How much fibre do you eat?
The answer is: probably not enough. We’re now advised to get 30g a day, yet the average Brit only manages 18g.
"Fibre is the forgotten food," says This Morning medic Dr Ranj Singh. "Unlike carbs, protein and fats, it’s not seen as important. Fibre has the image of being this bland, boring stuff. But from a medical point of view it’s very important. If you don’t consume enough, you’re missing out on so many health benefits."
When you’re eating a high-fibre diet, it’s important to drink plenty of water to help food move through your system and avoid getting bunged up.
1. Fibre reduces your cancer risk
We all know fibre helps get things moving through your system, but that doesn’t just reduce your risk of constipation and piles.
"A high-fibre diet is linked with a lower risk of bowel cancer," says Dr Ranj. "The more fibre you eat, the faster everything moves. The hypothesis is that some of the things we excrete can be toxic to us, so keeping them in our gut for longer may contribute to our risk of bowel cancer."
2. Fibre helps your heart
‘A high-fibre diet cuts the risk of heart disease, and your risk of type 2 diabetes,’ says Dr Ranj. It’s thought that soluble fibre (fibre that absorbs water, eg oats) helps by reducing levels of ‘bad’ cholesterol and improving insulin resistance.
3. Fibre is good for your weight
Fibre fills you up, but that’s only one way it can help you slim. ‘Fibre is good for keeping your blood sugar stable, which definitely curbs cravings,’ says Dr Ranj. ‘It can also increase the amount of friendly bacteria in your body, and there’s growing research to show this can influence metabolism and weight control.’
How to get enough
Hitting the daily target and filling the average 12g ‘fibre gap’ isn’t hard to do, says Dr Ranj. ‘It’s just about making a few simple swaps…’
Typical breakfast: Cornflakes (2.1g fibre per 40g) and a glass of apple juice from concentrate (less than 0.5g).
Swap for a: High-fibre cereal, such as All Bran (11g per 40g), Weetabix (3.8g per two biscuits), Bran Flakes (4.5 g per 30g), Shredded Wheat (6g per two biscuits), porridge (3.3g for 40g), plus a smoothie made with 80g frozen raspberries (5.4g) and 1 medium banana (4.6g).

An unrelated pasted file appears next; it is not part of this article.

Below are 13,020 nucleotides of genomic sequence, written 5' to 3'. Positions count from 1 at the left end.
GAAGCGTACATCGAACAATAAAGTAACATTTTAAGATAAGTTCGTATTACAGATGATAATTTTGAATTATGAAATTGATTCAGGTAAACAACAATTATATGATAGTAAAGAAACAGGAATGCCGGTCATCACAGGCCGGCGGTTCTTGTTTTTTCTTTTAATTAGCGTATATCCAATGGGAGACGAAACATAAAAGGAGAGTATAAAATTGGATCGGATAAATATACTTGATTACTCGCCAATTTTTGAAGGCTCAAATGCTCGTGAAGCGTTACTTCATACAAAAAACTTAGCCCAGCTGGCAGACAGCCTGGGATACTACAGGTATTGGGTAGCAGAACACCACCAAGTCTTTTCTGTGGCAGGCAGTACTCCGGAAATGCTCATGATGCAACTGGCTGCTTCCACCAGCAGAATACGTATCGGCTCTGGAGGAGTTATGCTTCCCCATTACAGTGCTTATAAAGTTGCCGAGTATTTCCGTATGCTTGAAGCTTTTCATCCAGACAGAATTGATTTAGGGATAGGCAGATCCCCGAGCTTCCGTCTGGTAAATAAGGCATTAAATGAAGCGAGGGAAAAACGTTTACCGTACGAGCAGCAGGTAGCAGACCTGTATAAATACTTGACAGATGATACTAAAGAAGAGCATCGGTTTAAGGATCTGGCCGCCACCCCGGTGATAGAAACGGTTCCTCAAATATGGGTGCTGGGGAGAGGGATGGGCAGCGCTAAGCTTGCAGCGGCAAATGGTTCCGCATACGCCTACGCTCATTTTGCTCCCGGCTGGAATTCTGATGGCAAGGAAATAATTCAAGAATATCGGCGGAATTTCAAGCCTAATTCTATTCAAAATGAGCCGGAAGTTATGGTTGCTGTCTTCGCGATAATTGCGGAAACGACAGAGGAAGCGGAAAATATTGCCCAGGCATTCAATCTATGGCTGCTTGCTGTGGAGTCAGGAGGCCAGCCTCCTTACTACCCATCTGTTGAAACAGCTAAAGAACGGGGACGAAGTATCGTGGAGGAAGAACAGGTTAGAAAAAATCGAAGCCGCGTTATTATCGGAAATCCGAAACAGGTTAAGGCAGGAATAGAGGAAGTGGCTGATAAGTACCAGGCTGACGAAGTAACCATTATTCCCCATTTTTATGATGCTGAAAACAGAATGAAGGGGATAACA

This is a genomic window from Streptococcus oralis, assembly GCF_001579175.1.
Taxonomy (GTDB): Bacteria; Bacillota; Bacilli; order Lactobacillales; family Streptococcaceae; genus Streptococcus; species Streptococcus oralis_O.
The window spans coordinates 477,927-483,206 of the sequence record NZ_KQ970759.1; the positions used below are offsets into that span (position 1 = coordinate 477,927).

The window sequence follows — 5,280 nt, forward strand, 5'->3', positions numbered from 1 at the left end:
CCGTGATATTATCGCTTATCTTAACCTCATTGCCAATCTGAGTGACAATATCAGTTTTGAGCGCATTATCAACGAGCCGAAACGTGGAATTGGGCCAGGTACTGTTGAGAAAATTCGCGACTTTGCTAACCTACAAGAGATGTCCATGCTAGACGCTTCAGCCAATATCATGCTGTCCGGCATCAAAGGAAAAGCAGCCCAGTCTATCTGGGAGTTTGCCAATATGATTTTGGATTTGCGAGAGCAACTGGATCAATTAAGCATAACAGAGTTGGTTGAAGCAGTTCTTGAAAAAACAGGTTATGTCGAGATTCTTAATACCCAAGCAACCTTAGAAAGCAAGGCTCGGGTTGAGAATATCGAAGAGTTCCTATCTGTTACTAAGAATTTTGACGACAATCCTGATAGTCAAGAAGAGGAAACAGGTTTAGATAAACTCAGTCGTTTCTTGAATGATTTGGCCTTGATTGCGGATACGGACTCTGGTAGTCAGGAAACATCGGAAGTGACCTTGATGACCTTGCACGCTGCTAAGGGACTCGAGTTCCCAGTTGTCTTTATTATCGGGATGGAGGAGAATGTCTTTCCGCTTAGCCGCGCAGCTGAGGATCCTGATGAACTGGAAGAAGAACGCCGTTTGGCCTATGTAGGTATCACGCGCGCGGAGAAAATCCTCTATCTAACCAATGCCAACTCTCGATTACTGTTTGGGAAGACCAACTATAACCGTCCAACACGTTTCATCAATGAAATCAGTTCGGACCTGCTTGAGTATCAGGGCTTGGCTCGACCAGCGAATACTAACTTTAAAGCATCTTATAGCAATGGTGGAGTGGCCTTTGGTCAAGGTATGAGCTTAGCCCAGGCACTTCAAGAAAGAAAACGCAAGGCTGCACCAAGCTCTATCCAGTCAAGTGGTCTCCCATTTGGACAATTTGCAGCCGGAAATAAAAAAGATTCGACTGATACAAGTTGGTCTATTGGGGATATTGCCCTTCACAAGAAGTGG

Typical lunch: Ham sandwich made with 2 medium slices of white bread (2.2g), low-fat yoghurt (less than 0.5g per 150g pot), can of fizzy drink (nil fibre), 50g grapes (0.3g).
Swap for a: Ham sandwich made with 2 slices of thick wholemeal bread (6.4g) or multiseed bread (7.6g), plus 1 sliced tomato (1.5g), Arla fibre yoghurt (4.7g per 150g pot), Innocent strawberry and banana smoothie (1.7g), medium pear (3.7g).
● Swap peeled potatoes for skin-on potatoes to increase fibre per 150g serving from 2.1g to 5g.
● Make spaghetti Bolognese with wholewheat spaghetti. You get 3.6g per 100g serving, around 2g more than the ‘white’ version.
● Baked beans meanz fibre! Half a can gives you 7.7g.
● Pack chilli with kidney beans. There’s over 13g fibre in a can.
● Give peas a chance. There’s 4.8g fibre in 80g frozen and 5g in half a can of mushy peas.
● Add onion to your recipes. A single medium onion contains 2.3g fibre.
● Swap white rice for wholegrain rice. You get around 2.5g fibre in half a pack of microwave wholegrain rice, compared to 0.3g for plain white.
● Fill up your plate with high fibre veg. You’ll get 2.3g from 100g broccoli, 2.2g from green beans, 1.9g from 100g cabbage, 1.8g from 80g spinach, 1.4g from 80g frozen sweetcorn and 1.3g from 80g cauliflower.
● Like salad? You’ll get 2.4g from a medium red pepper and 1.6g from a single raw medium carrot.
Dr Ranj Singh is supporting the launch of Arla Fibre Yoghurt, which contains chicory root, a type of fibre you can’t see or taste. Each pot contains 4.7g of fibre but tastes just like normal fruit yoghurt. Available now at supermarkets.
Source: Read Full Article